Wednesday, August 19, 2009

Petteri Koponen Watch: Tony Parker is a baby edition

H.T. with more on how Finland beat France and Koponen beat Tony Parker.

(Photo: FIBA)

I see BlueForest escaped from those underground tunnels I locked him in. (BlueForest's game recap here.) Well, it gives me time to withdraw from game recap, the most typical form on narration. So here's a different look at Finland vs. France EuroBasket additional qualification round game.

Yep, France had already clinched their spot at the final qualification round with their very convincing victory over Italy just three days earlier. Nicolas Batum and Johan Petro were missing, and Ronny Turiaf played a total of eight minutes. Despite all this, the victory was something Finland needed and the decisive three pointer was scored by Teemu Rannikko, the same guy who missed the potential clincher against Italy a week earlier.

Even though France wasn't at their best, they surely didn't give this win for free. Young guards Nando De Colo (Spurs draftee, 18 pts) and Antoine Diot (15 pts) gave home team all they could handle and big guys Ian Mahinmi (12/5) and Ali Traore (12 pts) fooled Finnish interior defense in couple occations. But unlike in the first game between these two teams, Finnish big guys lead by Hanno Möttölä (16/9) weren't pushed around easily.

Of course, the main focus of sold-out group of 3354 people was on France's household names Tony Parker and Boris Diaw. Diaw seemed awkwardly overweight and was far from his best form. (We've seen that before. Damn you Diaw. Let me love you!-Ed) France only had six fast break points in the whole game and Diaw was non-existent in the half court offense, scoring only three points.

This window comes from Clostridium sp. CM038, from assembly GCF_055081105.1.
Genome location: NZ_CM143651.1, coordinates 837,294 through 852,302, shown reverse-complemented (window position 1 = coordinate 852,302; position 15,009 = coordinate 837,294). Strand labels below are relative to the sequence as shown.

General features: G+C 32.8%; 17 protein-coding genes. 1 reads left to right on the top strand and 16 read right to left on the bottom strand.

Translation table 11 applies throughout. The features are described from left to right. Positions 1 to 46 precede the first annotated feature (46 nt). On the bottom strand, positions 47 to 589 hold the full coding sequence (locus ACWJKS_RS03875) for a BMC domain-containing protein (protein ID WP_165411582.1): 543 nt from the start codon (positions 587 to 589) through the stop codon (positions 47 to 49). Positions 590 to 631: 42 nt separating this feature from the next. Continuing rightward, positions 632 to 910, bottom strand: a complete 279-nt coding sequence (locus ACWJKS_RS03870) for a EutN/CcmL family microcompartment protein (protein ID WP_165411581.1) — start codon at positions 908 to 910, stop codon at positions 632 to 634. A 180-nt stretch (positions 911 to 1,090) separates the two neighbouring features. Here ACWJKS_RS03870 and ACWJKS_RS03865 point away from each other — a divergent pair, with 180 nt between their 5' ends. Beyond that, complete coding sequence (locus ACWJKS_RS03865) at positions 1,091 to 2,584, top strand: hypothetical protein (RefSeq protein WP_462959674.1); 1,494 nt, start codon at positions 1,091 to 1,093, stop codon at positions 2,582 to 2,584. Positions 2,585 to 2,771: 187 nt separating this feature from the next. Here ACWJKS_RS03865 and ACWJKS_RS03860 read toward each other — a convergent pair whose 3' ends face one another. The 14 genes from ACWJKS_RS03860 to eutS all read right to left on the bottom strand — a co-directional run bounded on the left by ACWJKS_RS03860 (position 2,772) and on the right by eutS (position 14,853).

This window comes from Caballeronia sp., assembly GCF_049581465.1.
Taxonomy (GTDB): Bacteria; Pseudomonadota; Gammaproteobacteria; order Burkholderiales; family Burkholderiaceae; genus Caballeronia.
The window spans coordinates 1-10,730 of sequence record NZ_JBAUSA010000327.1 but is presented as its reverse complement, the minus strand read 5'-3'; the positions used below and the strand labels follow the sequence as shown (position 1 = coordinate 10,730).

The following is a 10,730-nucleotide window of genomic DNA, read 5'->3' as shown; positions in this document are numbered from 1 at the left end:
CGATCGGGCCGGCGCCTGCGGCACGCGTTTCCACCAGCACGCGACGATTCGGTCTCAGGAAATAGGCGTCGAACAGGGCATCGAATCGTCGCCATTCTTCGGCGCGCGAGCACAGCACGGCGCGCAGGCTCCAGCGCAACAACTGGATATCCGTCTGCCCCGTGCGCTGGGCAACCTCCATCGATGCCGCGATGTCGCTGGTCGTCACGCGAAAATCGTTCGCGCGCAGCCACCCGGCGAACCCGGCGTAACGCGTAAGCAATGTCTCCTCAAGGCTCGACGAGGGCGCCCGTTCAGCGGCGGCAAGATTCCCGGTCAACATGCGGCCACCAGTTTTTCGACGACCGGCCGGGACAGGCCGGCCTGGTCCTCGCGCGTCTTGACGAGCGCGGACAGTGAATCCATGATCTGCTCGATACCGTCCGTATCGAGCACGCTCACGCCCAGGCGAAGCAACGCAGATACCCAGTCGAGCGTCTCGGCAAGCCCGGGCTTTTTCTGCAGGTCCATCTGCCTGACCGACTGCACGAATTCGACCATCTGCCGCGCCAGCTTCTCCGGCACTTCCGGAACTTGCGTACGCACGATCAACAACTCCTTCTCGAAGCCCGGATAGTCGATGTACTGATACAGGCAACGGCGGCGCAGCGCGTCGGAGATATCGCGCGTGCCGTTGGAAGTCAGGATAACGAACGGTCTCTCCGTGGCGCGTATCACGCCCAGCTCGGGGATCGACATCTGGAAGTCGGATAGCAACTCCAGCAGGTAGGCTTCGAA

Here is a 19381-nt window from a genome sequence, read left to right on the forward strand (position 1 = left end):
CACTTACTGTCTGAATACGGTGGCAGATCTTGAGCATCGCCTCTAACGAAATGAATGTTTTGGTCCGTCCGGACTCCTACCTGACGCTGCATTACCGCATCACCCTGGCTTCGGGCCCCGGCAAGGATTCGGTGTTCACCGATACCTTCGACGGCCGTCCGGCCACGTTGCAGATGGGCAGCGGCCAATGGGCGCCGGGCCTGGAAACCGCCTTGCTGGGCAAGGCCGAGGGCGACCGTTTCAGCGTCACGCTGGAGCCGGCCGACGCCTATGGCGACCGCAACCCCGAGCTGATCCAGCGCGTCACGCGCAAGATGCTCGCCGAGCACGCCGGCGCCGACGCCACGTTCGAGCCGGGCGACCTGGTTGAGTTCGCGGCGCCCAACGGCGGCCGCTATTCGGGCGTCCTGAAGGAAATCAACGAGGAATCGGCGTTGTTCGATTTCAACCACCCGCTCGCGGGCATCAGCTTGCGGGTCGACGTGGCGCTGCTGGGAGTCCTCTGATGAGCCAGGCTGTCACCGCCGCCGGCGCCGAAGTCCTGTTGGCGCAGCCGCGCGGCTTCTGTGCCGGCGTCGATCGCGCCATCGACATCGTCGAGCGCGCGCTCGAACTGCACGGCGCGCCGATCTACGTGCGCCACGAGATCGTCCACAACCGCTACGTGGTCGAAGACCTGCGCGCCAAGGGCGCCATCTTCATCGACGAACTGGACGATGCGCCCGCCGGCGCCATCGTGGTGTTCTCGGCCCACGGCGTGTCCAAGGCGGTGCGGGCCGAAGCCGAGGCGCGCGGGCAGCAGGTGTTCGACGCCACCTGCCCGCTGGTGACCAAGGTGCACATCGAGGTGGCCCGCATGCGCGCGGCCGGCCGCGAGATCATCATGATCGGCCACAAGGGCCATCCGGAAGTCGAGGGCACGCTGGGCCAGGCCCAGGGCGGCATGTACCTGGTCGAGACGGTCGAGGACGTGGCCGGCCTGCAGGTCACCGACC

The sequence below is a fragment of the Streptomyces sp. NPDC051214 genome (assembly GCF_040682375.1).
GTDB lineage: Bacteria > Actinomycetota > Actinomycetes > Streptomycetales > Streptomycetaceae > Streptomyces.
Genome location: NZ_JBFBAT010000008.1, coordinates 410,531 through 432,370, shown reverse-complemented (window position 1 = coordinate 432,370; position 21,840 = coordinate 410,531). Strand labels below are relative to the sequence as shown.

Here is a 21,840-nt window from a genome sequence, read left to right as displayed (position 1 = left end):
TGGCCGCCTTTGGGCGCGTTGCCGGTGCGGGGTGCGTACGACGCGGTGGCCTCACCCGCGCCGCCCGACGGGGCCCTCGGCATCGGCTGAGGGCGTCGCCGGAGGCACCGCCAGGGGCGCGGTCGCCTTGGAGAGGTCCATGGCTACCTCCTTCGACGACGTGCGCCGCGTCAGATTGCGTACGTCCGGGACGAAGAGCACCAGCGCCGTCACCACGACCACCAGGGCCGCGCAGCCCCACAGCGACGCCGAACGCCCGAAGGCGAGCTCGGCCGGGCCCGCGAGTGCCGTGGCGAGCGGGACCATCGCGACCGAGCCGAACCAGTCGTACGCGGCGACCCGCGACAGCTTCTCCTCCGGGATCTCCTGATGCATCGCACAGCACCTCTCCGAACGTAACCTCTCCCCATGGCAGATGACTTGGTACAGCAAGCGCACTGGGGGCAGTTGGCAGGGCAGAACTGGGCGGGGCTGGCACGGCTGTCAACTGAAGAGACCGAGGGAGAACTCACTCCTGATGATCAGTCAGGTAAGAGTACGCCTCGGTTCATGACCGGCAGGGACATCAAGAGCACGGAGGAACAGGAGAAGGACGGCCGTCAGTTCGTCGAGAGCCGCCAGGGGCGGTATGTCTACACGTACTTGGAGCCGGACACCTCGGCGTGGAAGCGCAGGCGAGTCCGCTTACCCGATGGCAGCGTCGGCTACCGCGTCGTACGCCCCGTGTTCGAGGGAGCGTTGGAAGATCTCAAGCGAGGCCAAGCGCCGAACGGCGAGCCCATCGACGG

Tony Parker is still recovering from injury, and he seems to have a long way to go. Petteri Koponen (15/4/4 assists/2 steals) outplayed Parker on both ends of the court, forcing him to shoot from distance and blowing by him in every occasion. When Parker noticed he wouldn't get the superstar treatment he's used to, he concentrated on yapping to the referees and he left Energia Arena without speaking to the media. While Parker ended up with 4 points (with 2-14 field goal shooting), Koponen executed Finland's offense extremely well and had one of the best all-round games of his national team career.

(Of course, I have tremendous respect for Parker and I am sure he will go for MVP at the European Championship games, but even the best of them have bad days occasionally. For instance, I remember one day Hans von Blumenstock only scored 33 points in Finnish Division 4 game, making only 7-9 of his three pointers.)

Backcourt tandem Rannikko-Koponen were the heroes in the late game. Rannikko scored 14 points in a row in a four-minute span starting from last minute of 3rd quarter, leading Finland to 66-57 edge. After France took the next three and a half minutes 13-1, Koponen made a jump shot and Rannikko ended up with and-one, giving Finland a 72-70 edge. After Boris Diaw's one made free throw, Rannikko swished an NBA three pointer giving everyone in attendance the goosebumps. Tony Parker missed a strong layup with just 11 second remaining and France had to foul Koponen, who made both free throws and gave Finland the 77-71 lead.

France will beet Bosnia and Herzegovina or Belgium in the last qualification round, while Finland plays the last national team game of summer 2009 against Italy this thursday. Since this is the first time ever Italy slipped out of European Championship Games, local media is currently butchering everyone involved in this national team campaign excluding Marco Belinelli. Finland tries to snatch their second win in a row and end up 2nd in their additional qualifying group, which isn't exactly impossible; at the moment, Finland is highly motivated and Italy just trying to recover from huge disappointment.

Boxscore Here. Highlights Here.


Blog Archive